The train originated in Toronto and was headed to an Irving Oil refinery in Moncton, N.B., which is about 185 miles east of the site of the accident, according to Jim Feeny, director of public and government affairs at CN. Among the 19 cars and one unmanned locomotive that derailed were four loads of propane and four loads of crude oil, he said. Unkown at this time is what type of crude oil the train was carrying, though it did originate in western Canada. A fireball was reported but has not been confirmed, and it is unknown at this time whether the fire was oil- or propane-related.
Feeny initially said that CN crews planned to conduct an aerial surveillance of the site to determine the source and scope of the fire, and that more information about the blaze is required before crews can go in and start cleaning up the site. Later Wednesday, Feeny said it appeared that a wheel or axle failure caused the train to derail.
Fire officials said the cars appear to have been mostly empty, except for some propane residue. “They’ll in all probability burn themselves out by morning,” said Sharon DeWitt, emergency measures coordinator for Plaster Rock, soon after the accident. She said there was no danger to residents as the wind was blowing away from Plaster Rock, a village of about 1,000 in a mainly wooded area about 30 miles from the U.S. border and Maine.
The Transportation Safety Board of Canada initially said the derailment was caused by an “undesired brake application.” On January 9, TSB Senior Investigator Guy Laporte said that a cracked wheel has been identified near the front of the train. The broken wheel was split from the axle toward the rim “like the spoke of a bicycle wheel.” The axle itself did not break. The cracked wheel worked its way inward along the axle, causing the gauge to narrow and the wheel to drop inside the rail. The train, consisting of 122 cars, three head-end locomotives, and one remote locomotive, was travelling 47 mph at time of accident. Also, a broken rail was found near the front of the train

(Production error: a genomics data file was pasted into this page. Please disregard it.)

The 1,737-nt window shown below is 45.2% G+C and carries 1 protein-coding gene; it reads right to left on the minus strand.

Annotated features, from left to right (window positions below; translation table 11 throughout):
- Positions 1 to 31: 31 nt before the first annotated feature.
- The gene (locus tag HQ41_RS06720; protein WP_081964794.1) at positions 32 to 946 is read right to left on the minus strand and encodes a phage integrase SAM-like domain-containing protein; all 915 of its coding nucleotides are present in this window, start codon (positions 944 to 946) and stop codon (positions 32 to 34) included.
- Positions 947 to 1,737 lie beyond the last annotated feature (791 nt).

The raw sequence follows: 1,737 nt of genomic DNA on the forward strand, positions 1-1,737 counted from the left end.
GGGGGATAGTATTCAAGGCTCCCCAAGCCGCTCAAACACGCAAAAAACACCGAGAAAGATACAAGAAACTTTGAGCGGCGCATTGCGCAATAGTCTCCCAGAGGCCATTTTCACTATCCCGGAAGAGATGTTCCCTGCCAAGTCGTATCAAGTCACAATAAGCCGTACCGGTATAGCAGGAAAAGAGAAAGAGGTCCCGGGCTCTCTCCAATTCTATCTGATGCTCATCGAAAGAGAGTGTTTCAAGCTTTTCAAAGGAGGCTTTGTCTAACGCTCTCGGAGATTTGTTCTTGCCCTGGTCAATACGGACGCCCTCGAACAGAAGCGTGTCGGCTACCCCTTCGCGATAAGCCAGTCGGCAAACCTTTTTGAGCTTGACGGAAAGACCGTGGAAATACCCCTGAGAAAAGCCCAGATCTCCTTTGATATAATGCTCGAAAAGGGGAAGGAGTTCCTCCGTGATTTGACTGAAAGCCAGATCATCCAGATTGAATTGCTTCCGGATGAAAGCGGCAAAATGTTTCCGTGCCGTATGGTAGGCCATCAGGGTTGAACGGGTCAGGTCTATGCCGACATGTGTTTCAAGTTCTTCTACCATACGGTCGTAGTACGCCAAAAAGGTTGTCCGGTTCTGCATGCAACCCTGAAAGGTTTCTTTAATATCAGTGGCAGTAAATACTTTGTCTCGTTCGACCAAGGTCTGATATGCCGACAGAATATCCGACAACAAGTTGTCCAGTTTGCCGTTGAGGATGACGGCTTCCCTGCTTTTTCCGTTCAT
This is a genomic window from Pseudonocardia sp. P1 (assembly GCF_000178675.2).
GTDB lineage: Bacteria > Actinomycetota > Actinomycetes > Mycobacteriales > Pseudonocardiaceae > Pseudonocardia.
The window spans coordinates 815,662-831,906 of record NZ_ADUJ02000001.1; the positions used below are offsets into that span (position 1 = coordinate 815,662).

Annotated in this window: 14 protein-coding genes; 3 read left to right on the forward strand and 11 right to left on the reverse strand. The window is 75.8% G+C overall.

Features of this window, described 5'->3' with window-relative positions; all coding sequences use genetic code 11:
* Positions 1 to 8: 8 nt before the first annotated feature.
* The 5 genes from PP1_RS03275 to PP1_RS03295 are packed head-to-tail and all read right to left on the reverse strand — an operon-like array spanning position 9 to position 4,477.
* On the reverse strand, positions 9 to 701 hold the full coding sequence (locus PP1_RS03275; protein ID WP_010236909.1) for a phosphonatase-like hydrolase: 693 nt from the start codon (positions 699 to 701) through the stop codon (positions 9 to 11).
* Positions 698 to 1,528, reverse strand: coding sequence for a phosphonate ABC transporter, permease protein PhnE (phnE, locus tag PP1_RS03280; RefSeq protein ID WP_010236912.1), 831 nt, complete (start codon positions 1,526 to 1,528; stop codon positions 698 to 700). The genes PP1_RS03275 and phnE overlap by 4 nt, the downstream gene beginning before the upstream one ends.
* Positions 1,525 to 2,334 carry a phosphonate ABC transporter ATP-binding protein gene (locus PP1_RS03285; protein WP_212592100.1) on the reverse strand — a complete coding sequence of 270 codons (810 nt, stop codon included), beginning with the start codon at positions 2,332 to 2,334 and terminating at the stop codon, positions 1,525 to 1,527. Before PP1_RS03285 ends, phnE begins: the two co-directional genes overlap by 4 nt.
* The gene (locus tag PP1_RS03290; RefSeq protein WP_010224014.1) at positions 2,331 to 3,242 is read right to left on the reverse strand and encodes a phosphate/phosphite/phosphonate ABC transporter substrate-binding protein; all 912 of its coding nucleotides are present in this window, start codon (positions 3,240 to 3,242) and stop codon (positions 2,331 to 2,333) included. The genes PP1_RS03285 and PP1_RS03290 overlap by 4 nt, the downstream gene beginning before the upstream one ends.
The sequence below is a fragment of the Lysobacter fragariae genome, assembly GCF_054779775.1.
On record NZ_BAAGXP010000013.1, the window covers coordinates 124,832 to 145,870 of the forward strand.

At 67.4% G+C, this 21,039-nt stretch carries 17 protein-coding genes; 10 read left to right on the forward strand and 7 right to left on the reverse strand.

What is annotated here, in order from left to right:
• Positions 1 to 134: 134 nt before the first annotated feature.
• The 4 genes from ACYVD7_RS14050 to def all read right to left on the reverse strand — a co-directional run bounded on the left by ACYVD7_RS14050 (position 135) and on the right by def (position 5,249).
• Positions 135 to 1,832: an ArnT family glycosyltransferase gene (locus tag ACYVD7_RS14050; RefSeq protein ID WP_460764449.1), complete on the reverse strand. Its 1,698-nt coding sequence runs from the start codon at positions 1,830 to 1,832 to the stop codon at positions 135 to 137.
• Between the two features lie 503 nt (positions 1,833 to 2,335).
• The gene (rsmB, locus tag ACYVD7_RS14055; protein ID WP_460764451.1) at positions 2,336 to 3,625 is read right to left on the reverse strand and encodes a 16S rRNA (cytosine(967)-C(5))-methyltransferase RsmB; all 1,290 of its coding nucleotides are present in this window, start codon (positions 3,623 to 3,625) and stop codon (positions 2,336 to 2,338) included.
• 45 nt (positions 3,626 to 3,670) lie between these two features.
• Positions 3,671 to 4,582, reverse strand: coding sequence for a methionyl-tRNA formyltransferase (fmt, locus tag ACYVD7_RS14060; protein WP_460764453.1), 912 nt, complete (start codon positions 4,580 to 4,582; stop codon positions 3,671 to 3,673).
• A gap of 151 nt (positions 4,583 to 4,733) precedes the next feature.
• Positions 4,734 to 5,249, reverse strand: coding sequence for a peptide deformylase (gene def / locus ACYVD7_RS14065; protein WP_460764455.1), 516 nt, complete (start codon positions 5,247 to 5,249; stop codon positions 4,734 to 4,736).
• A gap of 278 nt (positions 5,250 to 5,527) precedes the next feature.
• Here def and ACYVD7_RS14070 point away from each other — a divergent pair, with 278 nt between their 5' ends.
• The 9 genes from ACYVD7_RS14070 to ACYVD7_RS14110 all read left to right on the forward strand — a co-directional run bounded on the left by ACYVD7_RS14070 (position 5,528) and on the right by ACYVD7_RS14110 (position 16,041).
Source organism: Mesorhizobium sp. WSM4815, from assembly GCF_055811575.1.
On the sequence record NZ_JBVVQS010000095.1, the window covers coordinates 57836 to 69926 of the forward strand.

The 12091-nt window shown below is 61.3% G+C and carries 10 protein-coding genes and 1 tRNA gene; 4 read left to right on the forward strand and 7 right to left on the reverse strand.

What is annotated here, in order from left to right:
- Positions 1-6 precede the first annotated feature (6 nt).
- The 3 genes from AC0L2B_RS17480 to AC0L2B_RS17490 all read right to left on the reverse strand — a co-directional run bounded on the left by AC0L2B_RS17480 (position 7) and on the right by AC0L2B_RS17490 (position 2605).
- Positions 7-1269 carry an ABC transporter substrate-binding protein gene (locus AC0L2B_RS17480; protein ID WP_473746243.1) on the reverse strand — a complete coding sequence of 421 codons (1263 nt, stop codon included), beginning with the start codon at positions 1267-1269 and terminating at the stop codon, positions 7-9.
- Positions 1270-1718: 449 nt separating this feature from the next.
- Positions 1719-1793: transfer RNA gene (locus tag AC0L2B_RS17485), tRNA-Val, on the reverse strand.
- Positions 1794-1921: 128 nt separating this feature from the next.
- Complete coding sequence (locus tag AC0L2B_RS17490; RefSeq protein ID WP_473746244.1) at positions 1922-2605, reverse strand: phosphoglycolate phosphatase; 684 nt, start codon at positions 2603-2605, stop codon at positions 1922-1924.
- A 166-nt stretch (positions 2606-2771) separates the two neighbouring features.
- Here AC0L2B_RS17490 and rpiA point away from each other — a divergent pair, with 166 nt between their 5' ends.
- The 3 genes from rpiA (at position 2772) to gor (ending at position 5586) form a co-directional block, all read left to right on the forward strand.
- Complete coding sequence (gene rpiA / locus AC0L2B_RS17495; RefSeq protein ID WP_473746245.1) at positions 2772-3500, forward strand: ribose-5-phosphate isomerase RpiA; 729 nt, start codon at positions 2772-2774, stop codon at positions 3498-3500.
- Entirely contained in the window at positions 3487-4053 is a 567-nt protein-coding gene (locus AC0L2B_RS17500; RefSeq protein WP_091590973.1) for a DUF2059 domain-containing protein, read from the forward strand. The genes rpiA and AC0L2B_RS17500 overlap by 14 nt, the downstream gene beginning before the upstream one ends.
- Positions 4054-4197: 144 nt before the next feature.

The extreme cold weather may have been a factor and will be investigated, said Laporte. He added that the derailment and fire occurred substantially back in the train. At this point in the investigation, no immediate connection has been made between the broken wheel and the derailment. Laporte could not say whether emergency braking caused the hazmat cars to derail.
Last November, Canadian Transport Minister Lisa Raitt issued a directive that requires railroads to provide annual information to municipalities on the volume and nature of hazmat materials being transported through their jurisdictions. The move came in response to the derailment and explosion in Lac-Mégantic, Quebec on July 6, 2013,which killed 47 people.
In a similar move last August applying to U.S. operations, the Federal Railroad Administration issued an emergency order “to help prevent trains operating on main line tracks or sidings from moving unintentionally,” specifically, those hauling certain types of hazardous materials, such as crude oil and ethanol.
CN President and CEO Claude Mongeau went to the scene of the accident and, accompanied by New Brunswick Premier David Nathan Alward, conducted a news conference.
(Railway Age Contributing Editor David Thomas supplied additional information for this article.)